Figure 1. Induction of RG proliferation during the early stages after stab wound injury. (A–D) Representative images of proliferative RG (BLBP+ PCNA+) in intact fish (A) and injured fish during the early stages of regeneration, 6, 12, and 24 hpi (B–D). (A’–D’) Magnified images of the boxed area in each image. White arrowheads indicate BLBP+ PCNA+ cells and dashed lines (B–D) indicate area injured by needle insertion. Scale bar: 100 μm in (A–D), 50 μm in (A’–D’). (E) Quantification of proliferative RG in intact fish (n = 4) and on the uninjured and injured hemispheres of injured fish at 6, 12, and 24 hpi. Statistical analyses between uninjured and injured hemispheres at each time point were evaluated using paired Student’s t-tests. (F) Quantification of proliferative cells except RG (BLBP-PCNA+) in intact fish (n = 4) and the uninjured and injured hemispheres of injured fish at 6, 12, and 24 hpi. Statistical analyses between uninjured and injured hemispheres at each time point were evaluated using paired Student’s t-tests.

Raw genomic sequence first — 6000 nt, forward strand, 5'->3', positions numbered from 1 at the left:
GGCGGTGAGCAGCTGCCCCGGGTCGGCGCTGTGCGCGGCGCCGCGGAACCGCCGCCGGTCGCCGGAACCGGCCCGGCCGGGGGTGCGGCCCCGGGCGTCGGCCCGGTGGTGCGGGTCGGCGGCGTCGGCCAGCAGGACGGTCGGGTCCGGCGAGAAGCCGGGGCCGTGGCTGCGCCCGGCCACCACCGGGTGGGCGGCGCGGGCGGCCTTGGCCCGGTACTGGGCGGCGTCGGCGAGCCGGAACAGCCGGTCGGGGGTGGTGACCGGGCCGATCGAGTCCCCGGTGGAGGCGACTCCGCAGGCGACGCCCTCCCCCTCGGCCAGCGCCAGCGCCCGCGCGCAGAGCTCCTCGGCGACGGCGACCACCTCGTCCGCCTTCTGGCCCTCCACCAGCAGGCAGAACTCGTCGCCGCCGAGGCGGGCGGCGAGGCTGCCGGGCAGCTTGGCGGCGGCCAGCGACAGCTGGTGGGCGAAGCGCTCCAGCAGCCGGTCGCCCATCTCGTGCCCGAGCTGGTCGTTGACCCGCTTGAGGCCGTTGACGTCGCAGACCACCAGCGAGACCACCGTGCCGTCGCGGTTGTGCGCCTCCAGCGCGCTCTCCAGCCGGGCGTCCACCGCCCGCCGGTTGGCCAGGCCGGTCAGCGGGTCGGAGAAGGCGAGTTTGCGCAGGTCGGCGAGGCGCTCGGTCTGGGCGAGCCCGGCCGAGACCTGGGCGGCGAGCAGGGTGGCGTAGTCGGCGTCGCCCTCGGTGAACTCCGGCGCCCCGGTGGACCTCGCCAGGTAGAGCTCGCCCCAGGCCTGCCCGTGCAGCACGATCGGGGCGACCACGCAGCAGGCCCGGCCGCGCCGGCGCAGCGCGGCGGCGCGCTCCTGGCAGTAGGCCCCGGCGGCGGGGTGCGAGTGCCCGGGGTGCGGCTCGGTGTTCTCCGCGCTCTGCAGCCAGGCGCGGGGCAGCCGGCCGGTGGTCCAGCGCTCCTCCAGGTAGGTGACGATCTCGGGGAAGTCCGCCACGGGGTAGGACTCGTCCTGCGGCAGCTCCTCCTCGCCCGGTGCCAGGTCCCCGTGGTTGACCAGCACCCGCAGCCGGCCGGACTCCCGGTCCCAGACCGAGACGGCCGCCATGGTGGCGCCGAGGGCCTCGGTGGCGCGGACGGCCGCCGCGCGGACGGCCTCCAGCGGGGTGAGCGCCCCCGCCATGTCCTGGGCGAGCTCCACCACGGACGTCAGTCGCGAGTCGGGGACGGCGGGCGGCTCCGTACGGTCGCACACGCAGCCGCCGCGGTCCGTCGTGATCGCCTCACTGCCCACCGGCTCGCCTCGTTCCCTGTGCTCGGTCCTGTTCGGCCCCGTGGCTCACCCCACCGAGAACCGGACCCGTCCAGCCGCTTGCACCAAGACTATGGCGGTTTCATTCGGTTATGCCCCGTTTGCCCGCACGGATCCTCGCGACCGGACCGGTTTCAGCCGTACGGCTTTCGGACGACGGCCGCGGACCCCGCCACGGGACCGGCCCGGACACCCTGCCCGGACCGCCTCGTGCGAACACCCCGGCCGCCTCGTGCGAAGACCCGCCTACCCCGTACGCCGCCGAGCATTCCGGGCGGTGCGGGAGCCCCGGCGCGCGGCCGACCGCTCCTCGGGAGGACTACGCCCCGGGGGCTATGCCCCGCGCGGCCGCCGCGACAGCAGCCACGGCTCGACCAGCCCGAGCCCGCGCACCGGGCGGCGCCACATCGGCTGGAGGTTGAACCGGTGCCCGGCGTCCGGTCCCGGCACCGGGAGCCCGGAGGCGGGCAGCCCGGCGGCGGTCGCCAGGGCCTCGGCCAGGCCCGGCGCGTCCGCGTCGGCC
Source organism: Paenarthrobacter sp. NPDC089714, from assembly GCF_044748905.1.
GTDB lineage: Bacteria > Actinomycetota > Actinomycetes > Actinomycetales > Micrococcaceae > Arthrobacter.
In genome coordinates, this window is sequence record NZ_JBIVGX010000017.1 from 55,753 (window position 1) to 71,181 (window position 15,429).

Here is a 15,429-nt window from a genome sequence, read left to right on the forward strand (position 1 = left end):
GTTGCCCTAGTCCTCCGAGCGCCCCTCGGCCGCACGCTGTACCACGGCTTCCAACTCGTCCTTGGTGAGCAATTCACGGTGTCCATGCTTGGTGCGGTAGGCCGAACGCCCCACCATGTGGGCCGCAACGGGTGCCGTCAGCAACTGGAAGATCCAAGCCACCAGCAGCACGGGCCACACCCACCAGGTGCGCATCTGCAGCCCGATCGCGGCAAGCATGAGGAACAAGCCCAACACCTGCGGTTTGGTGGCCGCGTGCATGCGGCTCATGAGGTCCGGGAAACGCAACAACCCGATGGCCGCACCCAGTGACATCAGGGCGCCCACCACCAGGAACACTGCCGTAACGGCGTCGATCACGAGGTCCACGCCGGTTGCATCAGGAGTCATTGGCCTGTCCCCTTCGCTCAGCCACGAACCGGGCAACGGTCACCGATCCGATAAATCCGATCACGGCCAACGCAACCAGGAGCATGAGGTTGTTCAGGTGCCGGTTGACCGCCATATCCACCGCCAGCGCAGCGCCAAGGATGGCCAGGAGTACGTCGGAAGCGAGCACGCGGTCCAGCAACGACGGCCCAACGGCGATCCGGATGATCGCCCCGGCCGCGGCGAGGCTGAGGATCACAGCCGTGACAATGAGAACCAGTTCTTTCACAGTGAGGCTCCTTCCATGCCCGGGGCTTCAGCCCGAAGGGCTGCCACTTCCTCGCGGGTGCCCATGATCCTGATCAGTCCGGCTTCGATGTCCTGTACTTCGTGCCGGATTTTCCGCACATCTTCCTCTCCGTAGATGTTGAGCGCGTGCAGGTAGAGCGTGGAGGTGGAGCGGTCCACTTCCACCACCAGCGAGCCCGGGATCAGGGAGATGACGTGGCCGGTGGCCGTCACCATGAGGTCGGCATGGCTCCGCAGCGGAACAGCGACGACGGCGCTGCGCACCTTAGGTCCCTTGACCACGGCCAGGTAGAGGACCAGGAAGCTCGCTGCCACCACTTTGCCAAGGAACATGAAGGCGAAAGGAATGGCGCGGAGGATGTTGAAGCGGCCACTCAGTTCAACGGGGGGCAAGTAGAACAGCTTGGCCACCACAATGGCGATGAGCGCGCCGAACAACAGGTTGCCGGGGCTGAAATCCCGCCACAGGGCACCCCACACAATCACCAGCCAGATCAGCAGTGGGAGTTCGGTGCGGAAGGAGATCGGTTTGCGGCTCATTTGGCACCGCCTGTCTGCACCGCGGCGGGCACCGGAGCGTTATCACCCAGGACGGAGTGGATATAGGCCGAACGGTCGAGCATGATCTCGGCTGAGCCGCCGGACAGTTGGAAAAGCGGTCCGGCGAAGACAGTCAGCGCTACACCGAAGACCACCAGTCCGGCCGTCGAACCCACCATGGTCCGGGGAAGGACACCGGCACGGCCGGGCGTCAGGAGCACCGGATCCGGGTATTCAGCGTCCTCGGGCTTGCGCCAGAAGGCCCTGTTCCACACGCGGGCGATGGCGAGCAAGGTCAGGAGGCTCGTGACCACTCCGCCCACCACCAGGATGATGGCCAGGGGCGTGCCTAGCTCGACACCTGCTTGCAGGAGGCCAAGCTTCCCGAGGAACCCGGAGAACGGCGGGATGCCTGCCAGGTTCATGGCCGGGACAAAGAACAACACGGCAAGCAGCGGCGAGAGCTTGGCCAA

Figure 2. Induction of IB4+ macrophage migration during the early stages after stab wound injury. (A–D) Representative images of IB4-positive macrophages in intact fish (A) and the injured hemisphere of injured fish during the early stages of regeneration, 6, 12, and 24 hpi (B–D). (A’–D’) Magnified images of the boxed area in each image. White arrowheads indicate BLBP+ PCNA+ cells and dashed lines (B–D) indicate the area injured by needle insertion. Scale bar: 100 μm in (A–D), 50 μm in (A’–D’). (E) Quantification of IB4-positive cells in intact fish (n = 4) and the uninjured and injured hemispheres of injured fish at 6, 12, and 24 hpi. Statistical analyses between uninjured and injured hemispheres at each time point were evaluated using paired Student’s t-tests.
Comprehensive Transcriptomic Analyses During the Early Stages of Optic Tectum Regeneration